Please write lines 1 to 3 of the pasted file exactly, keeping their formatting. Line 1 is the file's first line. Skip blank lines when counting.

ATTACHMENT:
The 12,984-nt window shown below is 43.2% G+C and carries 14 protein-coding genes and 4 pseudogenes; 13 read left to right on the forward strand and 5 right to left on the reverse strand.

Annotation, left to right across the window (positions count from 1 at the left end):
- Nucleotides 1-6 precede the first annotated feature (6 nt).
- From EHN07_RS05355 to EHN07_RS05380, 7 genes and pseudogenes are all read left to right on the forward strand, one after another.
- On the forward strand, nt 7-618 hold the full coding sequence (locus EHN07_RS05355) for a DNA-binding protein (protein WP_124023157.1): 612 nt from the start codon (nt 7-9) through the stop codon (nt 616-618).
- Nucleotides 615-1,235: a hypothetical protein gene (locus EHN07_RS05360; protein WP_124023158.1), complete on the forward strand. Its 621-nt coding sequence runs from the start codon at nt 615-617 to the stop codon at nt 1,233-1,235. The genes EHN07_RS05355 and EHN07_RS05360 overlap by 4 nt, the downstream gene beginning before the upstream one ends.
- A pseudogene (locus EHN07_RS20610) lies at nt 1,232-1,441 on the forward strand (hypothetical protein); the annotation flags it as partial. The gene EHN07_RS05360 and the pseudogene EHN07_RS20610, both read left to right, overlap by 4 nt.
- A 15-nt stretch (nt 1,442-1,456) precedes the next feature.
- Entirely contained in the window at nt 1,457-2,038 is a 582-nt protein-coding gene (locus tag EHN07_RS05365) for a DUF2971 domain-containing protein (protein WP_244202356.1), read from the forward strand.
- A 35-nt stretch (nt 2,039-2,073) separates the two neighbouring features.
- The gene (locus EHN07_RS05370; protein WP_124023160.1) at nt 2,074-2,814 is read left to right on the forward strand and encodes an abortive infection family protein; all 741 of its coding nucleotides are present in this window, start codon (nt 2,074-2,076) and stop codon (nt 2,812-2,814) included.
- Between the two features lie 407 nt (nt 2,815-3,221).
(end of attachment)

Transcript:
The 12,984-nt window shown below is 43.2% G+C and carries 14 protein-coding genes and 4 pseudogenes; 13 read left to right on the forward strand and 5 right to left on the reverse strand.

Annotation, left to right across the window (positions count from 1 at the left end):
- Nucleotides 1-6 precede the first annotated feature (6 nt).